Lemons v. Old Hickory Council, Boy Scouts of America, Inc., No. 438PA87

Docket NºNo. 438PA87
Citation322 N.C. 271, 367 S.E.2d 655
Case DateMay 05, 1988
CourtUnited States State Supreme Court of North Carolina

Page 655

367 S.E.2d 655
322 N.C. 271
Brenda LEMONS
v.
OLD HICKORY COUNCIL, BOY SCOUTS OF AMERICA, INC.
No. 438PA87.
Supreme Court of North Carolina.
May 5, 1988.

Bailey & Dixon by David M. Britt, Gary S. Parsons, and Alan J. Miles, Raleigh, Bell, Davis & Pitt, P.A. by William K. Davis, Winston-Salem, for plaintiff-appellant.

Petree, Stockton & Robinson by G. Gray Wilson and R. Rand Tucker, Winston-Salem, for defendant-appellee.

MITCHELL, Justice.

This is an action involving interpretation of the statutory time periods for service of process under the North Carolina Rules of Civil Procedure. Specifically, we must decide in this case whether the Court of Appeals erred in affirming the trial court's order that denied the plaintiff's motion for an extension of time to serve an alias summons and dismissed the action. The trial court's order was based upon its conclusion that, as a matter of law, it was without authority to grant the plaintiff's motion for an extension of time under N.C.G.S. § 1A-1, Rule 6(b) to serve an alias summons on the defendant. In this case of first impression, we conclude that Rule 6(b) gives our trial courts the discretion to extend the time provided in Rule 4(c) for

Page 656

service of a summons. Accordingly, we reverse the Court of Appeals' decision.

The plaintiff, Brenda Lemons, allegedly was injured on 15 May 1982 when a twenty-foot wooden log being used as a flagpole fell and struck her on the head while it was being taken down under the defendant's supervision. The plaintiff contends that her injuries were caused by the negligence of the defendant, its agents, and its employees.

On 21 March 1984, the plaintiff commenced an action against the defendant seeking to recover for her injuries. This action was terminated on 6 February 1985 by voluntary dismissal without prejudice pursuant to N.C.G.S. § 1A-1, Rule 41(a)(1).

The present action was commenced on 6 February 1986 by the filing of a complaint and issuance of a summons. The initial summons was returned unserved, and an alias summons was issued[322 N.C. 273] on 2 May 1986. This alias summons was delivered to the Forsyth County Sheriff's Office on 2 June 1986 for service and was served on 5 June 1986, after the thirty days allowed for service of process under Rule 4(c) had expired.

On 23 June 1986, the defendant filed a motion to dismiss for failure to state a claim upon which relief could be granted, lack of personal jurisdiction, insufficient process, and insufficient service of process. The defendant subsequently was served with an alias summons issued on 10 September 1986. Because this summons was not obtained within ninety days after the issuance of the last preceding summons, however, the action did not relate back to the original summons under Rule 4(d), and the statute of limitations had expired.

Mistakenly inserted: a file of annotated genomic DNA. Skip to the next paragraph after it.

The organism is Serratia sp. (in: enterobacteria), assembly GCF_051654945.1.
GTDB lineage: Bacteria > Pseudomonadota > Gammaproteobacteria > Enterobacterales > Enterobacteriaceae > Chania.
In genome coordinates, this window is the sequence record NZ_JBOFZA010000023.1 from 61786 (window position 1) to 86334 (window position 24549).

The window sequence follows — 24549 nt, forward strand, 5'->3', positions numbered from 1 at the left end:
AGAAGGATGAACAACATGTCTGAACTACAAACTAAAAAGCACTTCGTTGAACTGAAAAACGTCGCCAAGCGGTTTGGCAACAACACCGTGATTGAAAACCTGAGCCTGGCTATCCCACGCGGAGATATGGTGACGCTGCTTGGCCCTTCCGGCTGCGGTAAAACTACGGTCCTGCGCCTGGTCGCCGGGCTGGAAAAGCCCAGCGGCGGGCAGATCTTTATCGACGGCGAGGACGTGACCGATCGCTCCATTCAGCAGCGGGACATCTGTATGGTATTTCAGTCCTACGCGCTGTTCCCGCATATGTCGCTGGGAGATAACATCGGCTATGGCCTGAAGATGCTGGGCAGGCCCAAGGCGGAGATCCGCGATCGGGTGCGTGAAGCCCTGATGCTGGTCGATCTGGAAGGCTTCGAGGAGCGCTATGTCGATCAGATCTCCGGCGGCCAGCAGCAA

On 13 October 1986, the plaintiff filed a motion for a retroactive extension of time, nunc pro tunc, from 2 June to 6 June 1986 to serve the 2 May 1986 alias summons. After hearing the motions, the trial court found that the alias summons served on the defendant was issued on 2 May 1986 and that the plaintiff's failure to obtain service of this summons until 5 June 1986 resulted from "excusable neglect." The court nonetheless denied the plaintiff's motion for an extension of time and allowed the defendant's motion to dismiss, noting that Rule 4(c) requires that service of a summons be accomplished within thirty days after its issuance. The trial court specifically stated in its order dismissing the action that, if permitted under Rule 6(b), it would exercise its discretion and enlarge the time for service of the alias summons in question. The trial court concluded, however, that "as a matter of law, Rule 6(b) of the North Carolina Rules of Civil Procedure does not confer upon the Court the authority to permit an enlargement of the time within which service is to be completed pursuant to Rule 4(c) and (d)...." The Court of Appeals, in an unpublished decision, affirmed the trial court's order dismissing this action.

On appeal the plaintiff argues that under Rule 6(b) trial courts have discretionary authority to extend the time provided in Rule 4(c) for service of a summons. Therefore, she argues that the trial court erred in ruling as a matter of law that it was without authority to grant her motion.

[322 N.C. 274] The defendant argues, however, that the plaintiff's contention that Rule 6(b) gives the trial courts broad authority to enlarge the time period provided in Rule 4(c) for the service of a summons is misplaced. Rule 4(c) requires that personal service of a summons be made in cases such as this within thirty days after its issuance. Yet the alias summons in the present case was not served until thirty-four days after its issuance. It is well settled that when a summons is not served within the required thirty days of issuance, it loses its effectiveness and becomes functus officio, Green v. Chrismon, 223 N.C. 724, 28 S.E.2d 215 (1943), and service obtained thereafter does not confer jurisdiction over the defendant upon the trial court. Webb v. R.R., 268 N.C. 552, 151 S.E.2d 19 (1966); Hatch v. R.R., 183 N.C. 617, 618, 112 S.E. 529 (1922); Cole v. Cole, 37 N.C.App. 737, 247 S.E.2d 16 (1978). The defendant argues that Rule 6(b) was not intended to give the trial court authority to breathe life back into a summons that has become functus officio, and that there is no authority within the North Carolina Rules of